I have been using the locking connectors from Hansen Hobby for most things. I have 4 to 12 pin to use depending on how many conductors. Multiplex or EC for the power buss.

It all makes for easy field set up. No messing with bunches of regular servo extensions, just two or three easy index connectors.
Feb 03, 2018, 11:33 AM
Registered User
Helpful info, thanks.
Don't know how I missed Hansen Hobbies; looks like excellent selection including some unique items, i.e., the Y connector pcb.
Feb 03, 2018, 12:43 PM
No bounce, No play.
davidmc36's Avatar
The PCB looks nice to Buss power together then signals are run separate, nice idea.
Feb 03, 2018, 02:09 PM
Registered User
If I reduce to a single pair common power line with multiple servos, it dawns on me that a failure in either line means all the servos served are out.

That seems unlikely, but my cautious side sees advantage in separate, conventional wiring.

I found an online calculator that might help with the issue of wire sizing in low voltage DC circuits:
http://www.solar-wind.co.uk/cable-sizing-DC-cables.html

(It's not clear to me if the "length of run" is simply point to point or out and back. Doubling the length of run from, say 1 meter to 2, makes a significant difference in suggested wire size.)
Last edited by GoNavy; Feb 03, 2018 at 02:10 PM. Reason: typo
Feb 03, 2018, 02:46 PM
No bounce, No play.
davidmc36's Avatar
There is a valid point to the common Buss. I figure for most of my planes with flaps, all it would take is one single failure anyway to spell disaster.

Just measure one direction.

I use this most of the time:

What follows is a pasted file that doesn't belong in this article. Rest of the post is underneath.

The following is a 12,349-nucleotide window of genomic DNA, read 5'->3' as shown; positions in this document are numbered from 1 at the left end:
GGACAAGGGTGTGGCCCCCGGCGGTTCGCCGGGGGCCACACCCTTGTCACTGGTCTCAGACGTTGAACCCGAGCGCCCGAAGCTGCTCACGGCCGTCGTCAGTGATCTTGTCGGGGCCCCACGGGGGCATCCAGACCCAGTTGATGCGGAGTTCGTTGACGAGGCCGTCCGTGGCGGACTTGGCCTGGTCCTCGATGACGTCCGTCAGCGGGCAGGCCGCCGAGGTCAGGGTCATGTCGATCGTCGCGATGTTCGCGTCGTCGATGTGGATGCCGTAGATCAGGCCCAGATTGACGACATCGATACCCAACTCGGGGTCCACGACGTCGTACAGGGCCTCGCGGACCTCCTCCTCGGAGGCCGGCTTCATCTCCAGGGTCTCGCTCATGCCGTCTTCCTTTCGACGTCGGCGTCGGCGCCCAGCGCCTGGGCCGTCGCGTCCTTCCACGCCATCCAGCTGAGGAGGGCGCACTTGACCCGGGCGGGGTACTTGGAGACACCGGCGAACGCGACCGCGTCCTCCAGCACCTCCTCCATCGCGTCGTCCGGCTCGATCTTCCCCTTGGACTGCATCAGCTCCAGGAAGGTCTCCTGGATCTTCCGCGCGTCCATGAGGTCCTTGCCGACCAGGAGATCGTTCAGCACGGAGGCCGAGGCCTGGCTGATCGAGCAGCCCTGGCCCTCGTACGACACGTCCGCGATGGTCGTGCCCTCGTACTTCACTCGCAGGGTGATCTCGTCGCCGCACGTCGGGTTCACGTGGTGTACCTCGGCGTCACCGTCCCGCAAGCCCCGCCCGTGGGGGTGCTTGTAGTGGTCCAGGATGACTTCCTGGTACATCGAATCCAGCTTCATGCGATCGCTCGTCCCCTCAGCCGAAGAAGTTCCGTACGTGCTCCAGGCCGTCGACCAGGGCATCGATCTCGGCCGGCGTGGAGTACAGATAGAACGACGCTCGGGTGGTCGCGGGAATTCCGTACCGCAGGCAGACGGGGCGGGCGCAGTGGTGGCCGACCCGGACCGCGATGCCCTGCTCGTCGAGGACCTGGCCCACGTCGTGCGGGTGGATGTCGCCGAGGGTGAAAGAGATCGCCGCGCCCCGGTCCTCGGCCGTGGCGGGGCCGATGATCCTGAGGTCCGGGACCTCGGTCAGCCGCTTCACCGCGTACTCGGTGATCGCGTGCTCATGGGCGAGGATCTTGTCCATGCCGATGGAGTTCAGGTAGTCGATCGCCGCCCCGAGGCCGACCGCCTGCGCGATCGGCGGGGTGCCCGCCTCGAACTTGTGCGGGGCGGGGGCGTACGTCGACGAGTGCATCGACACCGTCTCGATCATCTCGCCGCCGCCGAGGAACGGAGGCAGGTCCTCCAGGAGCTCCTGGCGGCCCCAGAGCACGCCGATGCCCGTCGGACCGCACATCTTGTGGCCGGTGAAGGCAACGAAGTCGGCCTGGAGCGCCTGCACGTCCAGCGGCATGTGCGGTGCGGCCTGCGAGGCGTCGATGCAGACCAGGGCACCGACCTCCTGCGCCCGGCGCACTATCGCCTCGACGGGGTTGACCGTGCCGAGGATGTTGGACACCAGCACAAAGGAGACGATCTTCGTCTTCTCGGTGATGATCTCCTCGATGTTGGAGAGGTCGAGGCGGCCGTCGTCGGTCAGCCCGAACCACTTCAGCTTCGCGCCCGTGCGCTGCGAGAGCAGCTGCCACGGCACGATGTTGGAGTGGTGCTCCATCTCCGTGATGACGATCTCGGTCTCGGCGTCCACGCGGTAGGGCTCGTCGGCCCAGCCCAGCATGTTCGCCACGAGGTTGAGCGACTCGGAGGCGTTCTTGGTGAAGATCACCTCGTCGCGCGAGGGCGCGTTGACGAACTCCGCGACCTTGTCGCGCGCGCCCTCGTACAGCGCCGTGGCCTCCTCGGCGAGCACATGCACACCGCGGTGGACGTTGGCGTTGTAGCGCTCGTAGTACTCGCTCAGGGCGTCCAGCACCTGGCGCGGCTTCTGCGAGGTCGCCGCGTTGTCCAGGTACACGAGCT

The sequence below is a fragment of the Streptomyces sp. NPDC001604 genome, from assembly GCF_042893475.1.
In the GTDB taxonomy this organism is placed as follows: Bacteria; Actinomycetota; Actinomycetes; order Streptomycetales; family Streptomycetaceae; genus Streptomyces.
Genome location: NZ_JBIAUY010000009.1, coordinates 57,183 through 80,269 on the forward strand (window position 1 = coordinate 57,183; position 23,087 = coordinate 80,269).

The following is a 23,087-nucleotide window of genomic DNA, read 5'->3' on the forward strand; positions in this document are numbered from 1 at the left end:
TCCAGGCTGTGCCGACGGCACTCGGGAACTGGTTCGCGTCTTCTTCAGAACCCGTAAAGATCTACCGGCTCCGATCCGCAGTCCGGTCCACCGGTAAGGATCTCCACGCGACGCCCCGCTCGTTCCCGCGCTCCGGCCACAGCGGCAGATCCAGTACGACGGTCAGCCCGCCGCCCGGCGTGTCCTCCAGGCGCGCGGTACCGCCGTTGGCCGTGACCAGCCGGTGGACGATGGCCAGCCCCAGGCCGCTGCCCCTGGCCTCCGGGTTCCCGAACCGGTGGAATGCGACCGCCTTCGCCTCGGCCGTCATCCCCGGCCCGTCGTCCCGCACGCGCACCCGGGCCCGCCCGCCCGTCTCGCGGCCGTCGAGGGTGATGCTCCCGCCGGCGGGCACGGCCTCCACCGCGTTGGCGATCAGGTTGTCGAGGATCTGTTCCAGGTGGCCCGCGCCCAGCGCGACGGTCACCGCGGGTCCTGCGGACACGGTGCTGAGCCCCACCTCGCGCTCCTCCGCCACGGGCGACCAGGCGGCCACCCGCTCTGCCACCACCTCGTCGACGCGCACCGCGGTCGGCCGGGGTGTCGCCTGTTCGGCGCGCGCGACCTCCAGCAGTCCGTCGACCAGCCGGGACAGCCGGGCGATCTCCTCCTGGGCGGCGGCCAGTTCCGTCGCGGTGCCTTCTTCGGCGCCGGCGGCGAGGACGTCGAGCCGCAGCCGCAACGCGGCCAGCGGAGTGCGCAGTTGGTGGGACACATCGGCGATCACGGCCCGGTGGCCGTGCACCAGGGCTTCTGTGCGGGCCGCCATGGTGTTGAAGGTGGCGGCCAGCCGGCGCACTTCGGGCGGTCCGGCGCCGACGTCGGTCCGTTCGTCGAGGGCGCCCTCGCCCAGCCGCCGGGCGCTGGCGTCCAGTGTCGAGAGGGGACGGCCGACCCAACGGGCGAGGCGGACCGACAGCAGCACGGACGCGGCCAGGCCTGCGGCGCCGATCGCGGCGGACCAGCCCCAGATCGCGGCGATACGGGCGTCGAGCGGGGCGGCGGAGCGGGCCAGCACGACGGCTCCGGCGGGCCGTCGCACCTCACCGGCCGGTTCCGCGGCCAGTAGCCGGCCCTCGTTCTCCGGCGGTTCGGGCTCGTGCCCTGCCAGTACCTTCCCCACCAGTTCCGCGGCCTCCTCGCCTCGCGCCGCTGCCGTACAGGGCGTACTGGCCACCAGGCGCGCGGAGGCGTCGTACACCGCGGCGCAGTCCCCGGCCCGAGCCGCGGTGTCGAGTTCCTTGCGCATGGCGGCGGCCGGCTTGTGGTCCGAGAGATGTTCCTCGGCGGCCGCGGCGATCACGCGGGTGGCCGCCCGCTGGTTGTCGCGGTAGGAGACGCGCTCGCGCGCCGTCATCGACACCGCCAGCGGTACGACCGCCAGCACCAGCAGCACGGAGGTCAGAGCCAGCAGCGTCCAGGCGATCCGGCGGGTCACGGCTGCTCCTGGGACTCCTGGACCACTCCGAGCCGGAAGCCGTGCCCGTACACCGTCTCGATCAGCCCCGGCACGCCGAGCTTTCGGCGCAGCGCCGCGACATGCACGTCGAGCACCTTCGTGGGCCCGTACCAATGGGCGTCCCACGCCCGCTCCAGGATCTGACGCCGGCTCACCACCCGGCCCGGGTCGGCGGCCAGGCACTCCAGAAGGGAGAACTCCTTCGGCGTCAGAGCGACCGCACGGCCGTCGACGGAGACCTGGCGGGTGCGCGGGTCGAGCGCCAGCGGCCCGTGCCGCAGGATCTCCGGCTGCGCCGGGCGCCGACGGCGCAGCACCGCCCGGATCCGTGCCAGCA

http://www.calculator.net/voltage-dr...es=2&x=62&y=19
Last edited by davidmc36; Feb 03, 2018 at 03:18 PM.
Feb 04, 2018, 09:21 AM
Registered User
pilotpete2's Avatar
+1 on the locking polarized connectors
I use the 3 pin ones for all my aileron disconnects. Those Y harness pcb's are also excellent for splicing servo wires. I'm old school and won't bury servo connectors in a wing or fuselage, since resistance can build up over time.
Pete
Feb 04, 2018, 09:27 AM
No bounce, No play.
davidmc36's Avatar
Quote:
Originally Posted by pilotpete2
...won't bury servo connectors in a wing..
10-4.

Even if I don't want to reduce conductors, custom wiring to remove unnecessary length and eliminate connectors.
Feb 05, 2018, 07:16 AM
Mark LSF # 3792
I always have a connector at the servo in the wing. Makes it easier to replace if it fails...no soldering or other complex shop tools required. I usually tie a piece of button thread around the connector to prevent it from being disconnected accidentally.

Also, I have in some of my sailplanes run common power wires to the servos direct from the source on point. Signal only has come from the receiver. These have been in non-twisted bundles with no issues.
Feb 05, 2018, 07:51 AM
No bounce, No play.
davidmc36's Avatar
Button thread, perfect. I used to use floss. But I bought some string easier to tie.
Feb 05, 2018, 07:41 PM
Registered User
I use 3/8 inch heatshrink around mating plugs

Just received the mpx multi connectors. A real bear to take apart. No finger grip. Have to pull by pressure on the wires/pins.
Not sure these are the best answer. Have a pair coming that has a panel mount molded in. Might be better.
Feb 06, 2018, 06:50 AM
Mark LSF # 3792
For my most recent assembly of an aero tow glider I used a pair of these:

https://alofthobbies.com/6-pin-mount.html

Really slick. I too have some of the MPX 6 pin connectors that felt real tight. I had not used them before for that reason. Put a small amount of dielectric grease on each pin and after a few insertion/removal cycles they became much easier to use. It is the grease commonly used on automobile connectors and available in small or large quantities and most auto supply stores. First thought of it when I purchased my first Supra. It had Deans plugs for the wing that were a bear to remove. Never had a problem after I applied it.

Also, the MPX style connectors I have on one side of the male connector have a cutout to aid in removal. Haven't tried it yet, but it looks like that cut could easily be enlarged if desired. With the cutout, the mounts and the grease the connectors are fairly user friendly and keyed for polarity.